The photographs of stone implements have a formal beauty that speaks to the aesthetics of archaeology. They also speak to the care with which such implements are collected, catalogued, arranged and photographed. The photographs of black co-workers speak of hidden histories and the limitations of the colonial archive. They also draw attention to notions of descendency and affiliation, to the ways in which John Goodwin and Adam Windwaai are differently related to the remains in the ground, and to what archaeology looks like this side and that side of the colonial difference. The photographs from Oakhurst Cave and the Rosebank Showgrounds are challenging and confronting in different ways. They direct us to think about the nature of the knowledge enterprise in archaeology, and the forms of violence associated with these ways of knowing. They also direct us to think about the centrality of bodies – especially black bodies – as objects of exhumation and speculation. More specifically, I want to suggest that they challenge us to rethink and reframe our understanding of the meaning and implications of archaeology as a knowledge project set in modern/colonial worlds of practice, and that they do so in three directions. The first of these is a conception of archaeology as a form of racial science. The second is a notion of archaeology as a disciplinary practice based on forms of epistemic violence. The third is a notion of the entanglements that bind the kinds of historical contexts examined here to contemporary worlds of practice.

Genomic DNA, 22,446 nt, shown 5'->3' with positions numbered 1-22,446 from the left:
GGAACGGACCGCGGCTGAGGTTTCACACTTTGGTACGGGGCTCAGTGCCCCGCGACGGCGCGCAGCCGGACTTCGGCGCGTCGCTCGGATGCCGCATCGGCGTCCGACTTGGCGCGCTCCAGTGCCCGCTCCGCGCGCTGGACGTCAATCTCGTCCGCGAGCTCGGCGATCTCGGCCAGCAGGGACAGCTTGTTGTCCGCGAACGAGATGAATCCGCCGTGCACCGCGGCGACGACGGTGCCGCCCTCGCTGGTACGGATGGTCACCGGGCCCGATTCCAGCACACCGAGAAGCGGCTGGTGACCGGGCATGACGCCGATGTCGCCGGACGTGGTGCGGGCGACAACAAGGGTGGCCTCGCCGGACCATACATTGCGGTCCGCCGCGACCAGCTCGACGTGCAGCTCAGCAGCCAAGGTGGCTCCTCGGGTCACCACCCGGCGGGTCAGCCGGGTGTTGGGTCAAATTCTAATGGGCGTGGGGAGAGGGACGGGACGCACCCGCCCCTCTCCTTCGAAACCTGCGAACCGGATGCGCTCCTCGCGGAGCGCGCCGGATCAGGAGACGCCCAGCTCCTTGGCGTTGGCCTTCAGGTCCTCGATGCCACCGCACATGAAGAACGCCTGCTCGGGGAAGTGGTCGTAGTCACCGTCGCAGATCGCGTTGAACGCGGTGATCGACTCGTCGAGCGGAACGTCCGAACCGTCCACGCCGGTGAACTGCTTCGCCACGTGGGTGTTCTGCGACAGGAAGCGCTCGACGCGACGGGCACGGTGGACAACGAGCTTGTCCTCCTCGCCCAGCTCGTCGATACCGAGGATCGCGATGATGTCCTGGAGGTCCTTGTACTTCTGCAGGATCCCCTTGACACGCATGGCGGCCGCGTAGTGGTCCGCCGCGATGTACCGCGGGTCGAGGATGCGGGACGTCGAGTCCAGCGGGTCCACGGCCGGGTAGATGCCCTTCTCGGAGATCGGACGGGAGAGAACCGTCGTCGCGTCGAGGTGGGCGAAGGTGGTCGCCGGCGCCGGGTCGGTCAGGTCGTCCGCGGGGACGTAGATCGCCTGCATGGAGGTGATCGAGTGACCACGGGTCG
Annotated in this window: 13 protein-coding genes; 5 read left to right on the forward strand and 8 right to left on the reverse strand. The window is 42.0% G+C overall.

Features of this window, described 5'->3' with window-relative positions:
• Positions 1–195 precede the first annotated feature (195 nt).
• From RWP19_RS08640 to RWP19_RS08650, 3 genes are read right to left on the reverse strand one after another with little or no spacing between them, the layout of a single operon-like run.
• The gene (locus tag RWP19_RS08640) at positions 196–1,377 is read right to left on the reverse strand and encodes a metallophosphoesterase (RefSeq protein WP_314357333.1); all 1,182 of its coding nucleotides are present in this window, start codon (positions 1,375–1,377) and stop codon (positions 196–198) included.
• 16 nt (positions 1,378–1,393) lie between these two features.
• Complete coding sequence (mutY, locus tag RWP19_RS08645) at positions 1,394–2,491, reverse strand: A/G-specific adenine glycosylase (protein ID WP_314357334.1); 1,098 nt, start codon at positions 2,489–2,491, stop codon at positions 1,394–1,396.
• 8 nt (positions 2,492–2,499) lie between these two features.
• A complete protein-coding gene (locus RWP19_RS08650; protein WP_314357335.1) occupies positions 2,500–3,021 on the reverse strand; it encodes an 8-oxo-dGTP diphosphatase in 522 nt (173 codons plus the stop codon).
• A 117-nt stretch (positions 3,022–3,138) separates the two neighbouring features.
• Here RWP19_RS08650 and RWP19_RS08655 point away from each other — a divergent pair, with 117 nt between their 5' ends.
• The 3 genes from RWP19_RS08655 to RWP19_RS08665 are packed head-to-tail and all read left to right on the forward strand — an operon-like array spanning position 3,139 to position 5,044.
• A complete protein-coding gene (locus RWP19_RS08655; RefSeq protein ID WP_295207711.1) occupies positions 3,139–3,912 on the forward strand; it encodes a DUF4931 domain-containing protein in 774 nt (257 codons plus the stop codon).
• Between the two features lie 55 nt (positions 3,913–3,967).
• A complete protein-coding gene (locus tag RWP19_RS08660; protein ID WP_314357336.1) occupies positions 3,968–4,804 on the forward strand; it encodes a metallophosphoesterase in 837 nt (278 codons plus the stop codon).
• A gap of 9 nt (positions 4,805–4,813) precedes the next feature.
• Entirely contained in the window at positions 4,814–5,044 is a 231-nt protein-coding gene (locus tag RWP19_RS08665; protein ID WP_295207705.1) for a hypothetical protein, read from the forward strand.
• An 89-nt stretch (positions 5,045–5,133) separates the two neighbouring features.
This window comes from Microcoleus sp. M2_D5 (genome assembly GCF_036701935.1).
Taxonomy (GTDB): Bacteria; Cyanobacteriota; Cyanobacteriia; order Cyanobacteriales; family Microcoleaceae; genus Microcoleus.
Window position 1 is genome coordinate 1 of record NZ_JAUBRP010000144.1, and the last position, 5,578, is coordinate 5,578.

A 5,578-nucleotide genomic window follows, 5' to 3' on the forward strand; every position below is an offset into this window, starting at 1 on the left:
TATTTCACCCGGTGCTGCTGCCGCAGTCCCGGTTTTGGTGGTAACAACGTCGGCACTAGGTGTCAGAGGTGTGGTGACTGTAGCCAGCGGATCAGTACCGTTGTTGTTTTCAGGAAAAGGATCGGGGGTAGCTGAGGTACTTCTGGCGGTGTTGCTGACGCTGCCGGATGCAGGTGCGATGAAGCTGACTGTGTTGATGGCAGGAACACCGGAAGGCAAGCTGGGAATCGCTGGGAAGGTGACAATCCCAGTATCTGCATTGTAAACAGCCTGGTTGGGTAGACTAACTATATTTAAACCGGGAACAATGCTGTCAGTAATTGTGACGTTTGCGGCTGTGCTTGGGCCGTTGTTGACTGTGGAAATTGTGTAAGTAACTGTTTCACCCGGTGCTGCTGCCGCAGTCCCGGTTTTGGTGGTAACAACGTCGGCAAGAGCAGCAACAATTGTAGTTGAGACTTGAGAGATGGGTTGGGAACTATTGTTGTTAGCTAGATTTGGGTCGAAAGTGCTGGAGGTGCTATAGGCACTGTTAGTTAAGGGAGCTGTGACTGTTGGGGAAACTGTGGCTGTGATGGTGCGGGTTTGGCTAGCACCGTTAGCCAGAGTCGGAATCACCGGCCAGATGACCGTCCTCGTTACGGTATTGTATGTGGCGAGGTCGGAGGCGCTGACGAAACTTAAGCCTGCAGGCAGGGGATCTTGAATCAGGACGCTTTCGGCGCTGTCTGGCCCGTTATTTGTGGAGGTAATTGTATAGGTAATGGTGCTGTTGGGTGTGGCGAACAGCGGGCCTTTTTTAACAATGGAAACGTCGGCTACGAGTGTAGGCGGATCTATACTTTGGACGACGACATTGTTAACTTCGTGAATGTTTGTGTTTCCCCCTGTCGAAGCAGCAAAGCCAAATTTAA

A first point of departure is a conception of archaeology as a form of racial science. By this I mean to indicate more than a form of science practiced in and on the radicalised landscapes of colonialism and apartheid; I mean a form of disciplinary practice for which race has been an organising idea. For at least half of archaeology's career in South Africa, significant energies were directed towards evolving and elaborating typologies of race. A premium was placed on locating and collecting human remains. A standard approach to excavating cave sites with deep deposits was to deep-trench the back of the cave, the likely site of human burials. Along with formal stone-tool types, human skeletal remains, especially crania, were regarded as a key category of evidence. Excavations that yielded large numbers of human skeletal remains, like John Goodwin's excavations at Oakhurst Cave between 1932 and 1935, were widely perceived as successful. Conversely, his excavation of the Forest Hall site in 1939, where he dug down 29 feet but found few formal stone tools and only two human burials, was described by his co-excavator as "boring" and "a waste of time" (Malan in Wilson 1988).